Bankruptcy Abuse Prevention and Consumer Protection Act (BAPCPA)
What Is the Bankruptcy Abuse Prevention and Consumer Protection Act (BAPCPA)?
The Bankruptcy Abuse Prevention and Consumer Protection Act (BAPCPA) of 2005 is a piece of legislation that reexamined the United States Bankruptcy Code for cases filed on or after October 17, 2005. In April 2005, BAPCPA was passed by Congress and endorsed into law by President George W. Bush as a transition to reform the bankruptcy system.
Understanding the Bankruptcy Abuse Prevention and Consumer Protection Act
Under Chapter 7 bankruptcy, most unsecured consumer and business debts are forgiven or discharged. This bankruptcy plan likewise considers the liquidation and sale of certain assets by a designated trustee to repay creditors. On the other hand, bankruptcy filed under Chapter 13 expects debtors to repay a portion of the debt before a debt discharge is thought of. Chapter 13 bankruptcy expects debtors to restructure their debts and make a three-to five-year repayment plan, under which the debtor will utilize future income to pay off creditors in part or in full. The Bankruptcy Abuse Prevention and Consumer Protection Act (BAPCPA) was acquainted with make it more hard for debtors to file for Chapter 7 bankruptcy and, all things being equal, force them to file for Chapter 13.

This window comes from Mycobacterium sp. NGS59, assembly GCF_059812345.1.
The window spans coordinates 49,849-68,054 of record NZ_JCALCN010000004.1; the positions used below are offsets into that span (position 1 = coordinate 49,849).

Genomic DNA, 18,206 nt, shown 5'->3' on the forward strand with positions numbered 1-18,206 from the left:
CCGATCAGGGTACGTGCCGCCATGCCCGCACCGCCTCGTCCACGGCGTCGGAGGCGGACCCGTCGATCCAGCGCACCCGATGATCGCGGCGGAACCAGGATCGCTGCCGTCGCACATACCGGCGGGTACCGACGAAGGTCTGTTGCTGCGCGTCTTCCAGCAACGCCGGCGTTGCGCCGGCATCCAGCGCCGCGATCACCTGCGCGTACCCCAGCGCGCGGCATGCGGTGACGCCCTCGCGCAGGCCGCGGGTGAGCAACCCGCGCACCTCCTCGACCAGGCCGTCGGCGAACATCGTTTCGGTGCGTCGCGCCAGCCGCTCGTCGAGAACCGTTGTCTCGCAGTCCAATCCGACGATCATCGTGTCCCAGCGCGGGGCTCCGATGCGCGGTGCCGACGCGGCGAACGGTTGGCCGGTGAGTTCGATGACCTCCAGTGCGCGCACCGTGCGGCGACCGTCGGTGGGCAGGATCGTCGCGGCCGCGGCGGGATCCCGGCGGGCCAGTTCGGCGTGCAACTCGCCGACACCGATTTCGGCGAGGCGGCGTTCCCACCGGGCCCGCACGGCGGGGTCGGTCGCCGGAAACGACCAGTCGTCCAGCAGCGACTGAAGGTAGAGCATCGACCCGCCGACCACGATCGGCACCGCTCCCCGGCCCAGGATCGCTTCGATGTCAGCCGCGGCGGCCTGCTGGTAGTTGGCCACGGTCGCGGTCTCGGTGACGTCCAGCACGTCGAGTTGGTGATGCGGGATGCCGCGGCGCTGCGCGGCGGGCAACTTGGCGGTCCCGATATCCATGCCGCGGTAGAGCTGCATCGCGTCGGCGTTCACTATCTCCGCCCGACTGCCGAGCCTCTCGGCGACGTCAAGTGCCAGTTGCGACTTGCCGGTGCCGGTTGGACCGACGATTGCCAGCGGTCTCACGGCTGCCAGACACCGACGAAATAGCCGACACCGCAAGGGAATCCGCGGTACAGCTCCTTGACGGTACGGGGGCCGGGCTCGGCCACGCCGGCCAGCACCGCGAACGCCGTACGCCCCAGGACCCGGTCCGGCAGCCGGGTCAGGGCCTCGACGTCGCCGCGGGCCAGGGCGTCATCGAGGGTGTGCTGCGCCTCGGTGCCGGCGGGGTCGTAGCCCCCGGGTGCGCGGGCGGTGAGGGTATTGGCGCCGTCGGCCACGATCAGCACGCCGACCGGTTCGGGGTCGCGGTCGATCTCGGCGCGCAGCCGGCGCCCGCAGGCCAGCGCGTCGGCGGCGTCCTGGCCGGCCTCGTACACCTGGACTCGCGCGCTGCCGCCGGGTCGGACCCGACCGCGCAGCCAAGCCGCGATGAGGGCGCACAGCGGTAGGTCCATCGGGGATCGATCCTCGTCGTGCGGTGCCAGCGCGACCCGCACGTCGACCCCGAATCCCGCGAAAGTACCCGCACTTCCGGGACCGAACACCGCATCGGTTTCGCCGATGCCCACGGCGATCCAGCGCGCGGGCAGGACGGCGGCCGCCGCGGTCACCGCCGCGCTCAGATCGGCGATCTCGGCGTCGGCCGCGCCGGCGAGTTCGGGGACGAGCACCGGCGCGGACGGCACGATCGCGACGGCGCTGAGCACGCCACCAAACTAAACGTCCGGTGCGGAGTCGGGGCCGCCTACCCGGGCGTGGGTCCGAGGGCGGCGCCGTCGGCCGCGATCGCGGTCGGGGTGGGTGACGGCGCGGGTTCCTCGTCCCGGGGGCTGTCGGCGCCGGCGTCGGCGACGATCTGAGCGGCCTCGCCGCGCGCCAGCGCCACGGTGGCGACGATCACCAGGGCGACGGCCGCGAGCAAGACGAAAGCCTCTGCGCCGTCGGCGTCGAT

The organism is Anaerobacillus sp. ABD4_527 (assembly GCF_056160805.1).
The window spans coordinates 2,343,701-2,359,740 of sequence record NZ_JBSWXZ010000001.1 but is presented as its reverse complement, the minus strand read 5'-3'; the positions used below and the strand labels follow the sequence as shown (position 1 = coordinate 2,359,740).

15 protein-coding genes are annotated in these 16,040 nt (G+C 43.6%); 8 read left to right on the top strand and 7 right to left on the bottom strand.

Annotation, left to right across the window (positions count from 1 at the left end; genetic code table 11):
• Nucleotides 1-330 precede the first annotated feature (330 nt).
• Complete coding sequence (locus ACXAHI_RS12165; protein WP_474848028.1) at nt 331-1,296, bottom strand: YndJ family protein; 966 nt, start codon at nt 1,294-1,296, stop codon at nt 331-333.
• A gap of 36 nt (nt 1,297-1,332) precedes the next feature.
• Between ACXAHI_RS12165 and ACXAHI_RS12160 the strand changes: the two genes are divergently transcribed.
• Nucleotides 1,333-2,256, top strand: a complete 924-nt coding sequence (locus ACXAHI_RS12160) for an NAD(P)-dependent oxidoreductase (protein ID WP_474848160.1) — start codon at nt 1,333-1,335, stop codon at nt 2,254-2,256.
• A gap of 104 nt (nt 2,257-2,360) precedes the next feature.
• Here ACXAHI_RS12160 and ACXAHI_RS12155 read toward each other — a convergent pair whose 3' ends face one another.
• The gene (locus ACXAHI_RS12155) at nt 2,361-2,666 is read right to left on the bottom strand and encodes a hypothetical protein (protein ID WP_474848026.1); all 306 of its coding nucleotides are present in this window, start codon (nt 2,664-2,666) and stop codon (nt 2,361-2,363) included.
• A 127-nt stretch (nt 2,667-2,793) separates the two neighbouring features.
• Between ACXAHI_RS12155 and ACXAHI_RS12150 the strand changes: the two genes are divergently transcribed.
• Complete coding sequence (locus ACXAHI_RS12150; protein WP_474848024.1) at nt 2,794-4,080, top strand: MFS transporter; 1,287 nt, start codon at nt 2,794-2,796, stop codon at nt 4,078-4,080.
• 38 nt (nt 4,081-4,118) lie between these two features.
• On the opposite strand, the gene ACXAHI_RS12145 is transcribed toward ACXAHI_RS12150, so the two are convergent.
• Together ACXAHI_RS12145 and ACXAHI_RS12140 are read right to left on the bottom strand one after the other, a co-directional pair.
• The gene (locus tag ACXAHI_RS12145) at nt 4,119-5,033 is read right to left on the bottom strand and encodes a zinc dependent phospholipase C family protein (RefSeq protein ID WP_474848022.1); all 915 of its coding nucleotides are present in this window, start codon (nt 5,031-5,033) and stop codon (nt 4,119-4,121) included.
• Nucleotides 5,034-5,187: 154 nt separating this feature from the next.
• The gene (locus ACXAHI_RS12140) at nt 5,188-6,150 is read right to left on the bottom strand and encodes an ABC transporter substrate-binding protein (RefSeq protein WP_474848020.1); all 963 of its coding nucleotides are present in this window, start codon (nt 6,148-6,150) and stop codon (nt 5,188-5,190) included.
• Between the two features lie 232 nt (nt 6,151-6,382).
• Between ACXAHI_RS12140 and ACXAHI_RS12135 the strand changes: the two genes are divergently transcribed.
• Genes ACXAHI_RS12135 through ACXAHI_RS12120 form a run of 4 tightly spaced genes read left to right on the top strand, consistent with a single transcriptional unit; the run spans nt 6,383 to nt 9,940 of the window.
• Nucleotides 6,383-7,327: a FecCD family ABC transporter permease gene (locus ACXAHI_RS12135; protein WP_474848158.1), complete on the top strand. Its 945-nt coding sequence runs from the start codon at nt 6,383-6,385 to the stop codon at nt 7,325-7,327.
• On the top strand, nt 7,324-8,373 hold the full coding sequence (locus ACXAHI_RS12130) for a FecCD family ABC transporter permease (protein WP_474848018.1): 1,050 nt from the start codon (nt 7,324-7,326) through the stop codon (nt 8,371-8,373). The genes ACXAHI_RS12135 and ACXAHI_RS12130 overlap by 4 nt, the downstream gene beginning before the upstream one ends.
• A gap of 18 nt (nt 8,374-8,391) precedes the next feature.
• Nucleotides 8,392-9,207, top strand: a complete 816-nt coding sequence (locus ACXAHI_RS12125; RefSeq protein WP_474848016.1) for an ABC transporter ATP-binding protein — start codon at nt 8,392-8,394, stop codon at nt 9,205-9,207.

The Act made a bankruptcy means test that decides if individuals filing for bankruptcy can file for Chapter 7 bankruptcy, which discharges numerous debts in full — or whether they must opt for Chapter 13 bankruptcy, which expects basically partial repayment of debts. Moreover, the Act increased the waiting period from when an individual last filed Chapter 7 bankruptcy to when they might file again to eight years.
BAPCPA and Chapter 7
Basically, the purpose of BAPCPA was to make it more hard for higher-income individuals to fit the bill for Chapter 7 bankruptcy by more closely looking at the filer's ability to repay their debts. The means test compares the debtor's month to month income to the median income (which relies upon the size of the household) in their state of residence and gives an allowance to assumed month to month expenses, not entirely settled by the IRS, as well as an allowance for actual month to month expenses.
Assuming the individual surpasses the median income and has some money left over in the wake of accounting for everyday costs, they typically won't fit the bill for Chapter 7 bankruptcy. In effect, three results are conceivable from the means test:
- A debtor will breeze through the means assessment if their month to month disposable income is under $136. They will, along these lines, have the option to file for Chapter 7 bankruptcy easily.
- A debtor will fail the test on the off chance that their disposable income every month is more than $227. In this case, they must continue under Chapter 13.